April 27, 2015
Pulitzer Prize Board: Respect our authority!
by Mark Krotov
Last week, the Pulitzer Prize Board announced the winners of the 2015 prizes. The fiction award went to Anthony Doerr’s All the Light We Cannot See—which was hailed in these very digital pages as “the year’s breakout work of literary fiction”—and the finalists were Joyce Carol Oates’s Lovely, Dark, Deep, Laila Lalami’s The Moor’s Account, and Richard Ford’s ludicrously titled Let Me Be Frank With You.
What was striking about the announcement was that there were three finalists, not two. Usually, the Pulitzer judges recommend three books to the board, which proceeds to choose one as the winner, with the other two named finalists. But this year there were three.
Why did this happen? Jennifer Maloney, the Wall Street Journal’s terrific books and publishing reporter, looked into the story:
As the Pulitzer board was reading those three finalists over the winter, “there was some worry expressed among board members” and the board asked the jury to submit a fourth finalist, the prize administrator, Mike Pride, said in an interview Tuesday . . .
It isn’t clear whether Mr. Doerr’s book was the fourth submitted to the board. Pulitzer officials declined to say whether it was the final submission, and jury members declined to comment on the process.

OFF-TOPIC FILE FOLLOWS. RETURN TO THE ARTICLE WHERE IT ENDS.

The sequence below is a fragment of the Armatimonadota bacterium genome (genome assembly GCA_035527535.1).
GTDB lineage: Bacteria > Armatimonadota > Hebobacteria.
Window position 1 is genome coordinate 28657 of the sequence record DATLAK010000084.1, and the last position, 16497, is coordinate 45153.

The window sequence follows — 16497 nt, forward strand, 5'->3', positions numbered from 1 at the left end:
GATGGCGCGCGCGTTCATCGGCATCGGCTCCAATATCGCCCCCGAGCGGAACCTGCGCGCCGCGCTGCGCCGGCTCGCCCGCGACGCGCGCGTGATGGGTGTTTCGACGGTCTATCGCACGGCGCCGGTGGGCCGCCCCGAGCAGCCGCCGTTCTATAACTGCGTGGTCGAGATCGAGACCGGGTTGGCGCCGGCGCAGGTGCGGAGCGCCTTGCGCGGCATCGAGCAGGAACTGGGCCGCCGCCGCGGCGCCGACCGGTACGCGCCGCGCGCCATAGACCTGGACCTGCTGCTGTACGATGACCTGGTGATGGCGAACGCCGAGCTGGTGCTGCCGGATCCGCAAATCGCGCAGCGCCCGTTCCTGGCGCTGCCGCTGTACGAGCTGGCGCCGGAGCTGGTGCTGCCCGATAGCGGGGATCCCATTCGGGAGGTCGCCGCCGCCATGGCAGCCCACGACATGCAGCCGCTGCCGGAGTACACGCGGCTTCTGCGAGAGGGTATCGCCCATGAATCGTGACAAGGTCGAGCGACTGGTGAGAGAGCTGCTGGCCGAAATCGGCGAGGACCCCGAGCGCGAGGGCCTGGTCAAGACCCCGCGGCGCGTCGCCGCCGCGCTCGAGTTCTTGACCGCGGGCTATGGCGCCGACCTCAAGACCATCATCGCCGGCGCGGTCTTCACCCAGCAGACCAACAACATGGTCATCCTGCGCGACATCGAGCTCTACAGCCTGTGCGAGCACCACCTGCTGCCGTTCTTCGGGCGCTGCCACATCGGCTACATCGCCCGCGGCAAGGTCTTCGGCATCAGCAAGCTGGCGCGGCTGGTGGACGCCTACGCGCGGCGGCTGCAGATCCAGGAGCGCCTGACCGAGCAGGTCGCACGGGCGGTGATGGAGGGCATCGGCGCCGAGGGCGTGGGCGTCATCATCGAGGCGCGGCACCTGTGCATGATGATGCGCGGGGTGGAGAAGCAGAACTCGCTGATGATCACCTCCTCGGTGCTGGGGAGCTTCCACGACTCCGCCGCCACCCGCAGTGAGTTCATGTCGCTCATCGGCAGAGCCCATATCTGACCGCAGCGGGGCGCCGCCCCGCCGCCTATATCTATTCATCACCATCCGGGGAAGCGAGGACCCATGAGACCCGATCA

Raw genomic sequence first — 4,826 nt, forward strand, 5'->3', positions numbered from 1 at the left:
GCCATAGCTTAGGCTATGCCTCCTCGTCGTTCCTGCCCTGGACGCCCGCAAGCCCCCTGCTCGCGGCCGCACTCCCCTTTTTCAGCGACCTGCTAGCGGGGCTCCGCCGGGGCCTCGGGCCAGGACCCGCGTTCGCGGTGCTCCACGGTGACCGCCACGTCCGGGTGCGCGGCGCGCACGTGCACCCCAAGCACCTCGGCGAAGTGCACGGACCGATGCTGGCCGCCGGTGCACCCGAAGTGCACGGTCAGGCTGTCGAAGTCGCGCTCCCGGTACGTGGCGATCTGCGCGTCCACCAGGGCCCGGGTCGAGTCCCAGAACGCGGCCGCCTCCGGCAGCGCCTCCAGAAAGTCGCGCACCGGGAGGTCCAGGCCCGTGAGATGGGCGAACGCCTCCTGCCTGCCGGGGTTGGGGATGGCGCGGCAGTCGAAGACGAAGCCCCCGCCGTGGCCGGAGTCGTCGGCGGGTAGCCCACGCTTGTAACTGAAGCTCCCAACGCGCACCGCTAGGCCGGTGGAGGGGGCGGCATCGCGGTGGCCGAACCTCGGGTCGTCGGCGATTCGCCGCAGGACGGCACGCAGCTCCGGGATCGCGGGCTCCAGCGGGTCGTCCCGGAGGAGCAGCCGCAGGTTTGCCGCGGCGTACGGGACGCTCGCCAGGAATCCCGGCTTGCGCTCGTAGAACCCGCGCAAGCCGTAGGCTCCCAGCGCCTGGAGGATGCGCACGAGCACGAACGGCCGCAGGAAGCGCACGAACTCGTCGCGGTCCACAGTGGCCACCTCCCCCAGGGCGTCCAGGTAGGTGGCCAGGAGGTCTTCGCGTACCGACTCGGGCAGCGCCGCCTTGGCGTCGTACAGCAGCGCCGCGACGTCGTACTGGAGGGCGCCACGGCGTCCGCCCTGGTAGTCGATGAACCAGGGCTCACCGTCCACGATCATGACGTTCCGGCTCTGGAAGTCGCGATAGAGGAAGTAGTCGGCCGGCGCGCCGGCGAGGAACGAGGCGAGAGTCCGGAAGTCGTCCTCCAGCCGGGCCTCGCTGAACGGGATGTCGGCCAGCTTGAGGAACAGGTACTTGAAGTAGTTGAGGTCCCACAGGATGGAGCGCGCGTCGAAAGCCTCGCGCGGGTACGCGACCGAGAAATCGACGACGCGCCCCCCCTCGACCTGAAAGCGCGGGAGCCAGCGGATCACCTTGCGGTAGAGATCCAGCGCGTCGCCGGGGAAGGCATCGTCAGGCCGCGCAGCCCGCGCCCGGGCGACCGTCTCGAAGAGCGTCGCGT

Maloney reports that while unusual, this process doesn’t violate any bylaws—the board can ask the jurors to submit a fourth nominee if, for whatever reason, the first three don’t fit the bill.
This outcome is certainly better than what happened three years ago, when the jurors submitted three books—David Foster Wallace’s The Pale King, Karen Russell’s Swamplandia!, and Denis Johnson’s Train Dreams—and the board refused to select any of them. The fiction award was thus not given out at all in 2012, which led to considerable outrage on the part of everyone other than the members of the Pulitzer board, who seemed satisfied with their decision. (The novelist Michael Cunningham, one of the judges that year, wrote a terrific essay about, among other things, the frustrations of the 2012 non-awards.)
So yes, it’s certainly better that the board asked for a fourth finalist, rather than rejecting three out of hand. And indeed, given the secrecy with which the board operates, we can’t know what the motivations for the request might have been. (Maybe one of the Pulitzer board members only gives out awards when someone named Richard is a finalist.)
But at the same time: what the hell, Pulitzer board? Is it really that hard to choose one book from three finalists? This year’s judges—Chicago Tribune literary editor Elizabeth Taylor, NPR’s great book reviewer Alan Cheuse, and Southern Methodist University professor David Haynes—aren’t exactly untrustworthy individuals. Why second-guess?
This year’s intervention and the 2012 non-award are not outliers: the Pulitzer Prize board has a long history of quibbling with—and overruling—the fiction jurors. A 1984 New York Times article called “Pulitzer Controversies” chronicled some of these . . . well, Pulitzer controversies. In some cases, the board quibbled with jurors’ preferences—in 1980, for example, the jurors’ first choice was Philip Roth’s The Ghost Writer, but the board selected Norman Mailer’s The Executioner’s Song. But there were more dramatic conflicts: